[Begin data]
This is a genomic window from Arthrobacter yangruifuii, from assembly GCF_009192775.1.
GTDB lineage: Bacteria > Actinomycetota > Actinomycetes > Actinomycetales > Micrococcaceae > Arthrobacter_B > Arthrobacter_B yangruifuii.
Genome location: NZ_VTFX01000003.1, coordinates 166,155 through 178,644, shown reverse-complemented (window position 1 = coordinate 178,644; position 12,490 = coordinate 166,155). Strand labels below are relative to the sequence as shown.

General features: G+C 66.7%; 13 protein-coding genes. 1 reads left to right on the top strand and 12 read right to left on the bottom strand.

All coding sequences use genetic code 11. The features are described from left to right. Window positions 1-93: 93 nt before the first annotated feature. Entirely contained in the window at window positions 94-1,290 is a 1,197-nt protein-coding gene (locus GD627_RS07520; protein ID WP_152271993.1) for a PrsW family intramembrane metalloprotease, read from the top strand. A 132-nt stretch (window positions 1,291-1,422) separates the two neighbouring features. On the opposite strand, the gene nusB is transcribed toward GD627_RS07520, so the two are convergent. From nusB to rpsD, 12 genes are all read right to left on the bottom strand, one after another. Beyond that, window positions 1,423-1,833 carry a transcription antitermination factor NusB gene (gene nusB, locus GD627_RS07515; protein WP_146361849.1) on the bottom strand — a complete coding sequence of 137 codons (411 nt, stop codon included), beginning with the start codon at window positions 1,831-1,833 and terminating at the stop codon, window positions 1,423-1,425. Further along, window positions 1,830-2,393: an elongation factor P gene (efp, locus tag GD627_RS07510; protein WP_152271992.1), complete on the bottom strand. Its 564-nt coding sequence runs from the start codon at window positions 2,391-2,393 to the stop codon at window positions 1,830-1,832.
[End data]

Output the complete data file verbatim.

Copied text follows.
This is a genomic window from Arthrobacter yangruifuii, from assembly GCF_009192775.1.
GTDB lineage: Bacteria > Actinomycetota > Actinomycetes > Actinomycetales > Micrococcaceae > Arthrobacter_B > Arthrobacter_B yangruifuii.
Genome location: NZ_VTFX01000003.1, coordinates 166,155 through 178,644, shown reverse-complemented (window position 1 = coordinate 178,644; position 12,490 = coordinate 166,155). Strand labels below are relative to the sequence as shown.

General features: G+C 66.7%; 13 protein-coding genes. 1 reads left to right on the top strand and 12 read right to left on the bottom strand.

All coding sequences use genetic code 11. The features are described from left to right. Window positions 1-93: 93 nt before the first annotated feature. Entirely contained in the window at window positions 94-1,290 is a 1,197-nt protein-coding gene (locus GD627_RS07520; protein ID WP_152271993.1) for a PrsW family intramembrane metalloprotease, read from the top strand. A 132-nt stretch (window positions 1,291-1,422) separates the two neighbouring features. On the opposite strand, the gene nusB is transcribed toward GD627_RS07520, so the two are convergent. From nusB to rpsD, 12 genes are all read right to left on the bottom strand, one after another. Beyond that, window positions 1,423-1,833 carry a transcription antitermination factor NusB gene (gene nusB, locus GD627_RS07515; protein WP_146361849.1) on the bottom strand — a complete coding sequence of 137 codons (411 nt, stop codon included), beginning with the start codon at window positions 1,831-1,833 and terminating at the stop codon, window positions 1,423-1,425. Further along, window positions 1,830-2,393: an elongation factor P gene (efp, locus tag GD627_RS07510; protein WP_152271992.1), complete on the bottom strand. Its 564-nt coding sequence runs from the start codon at window positions 2,391-2,393 to the stop codon at window positions 1,830-1,832.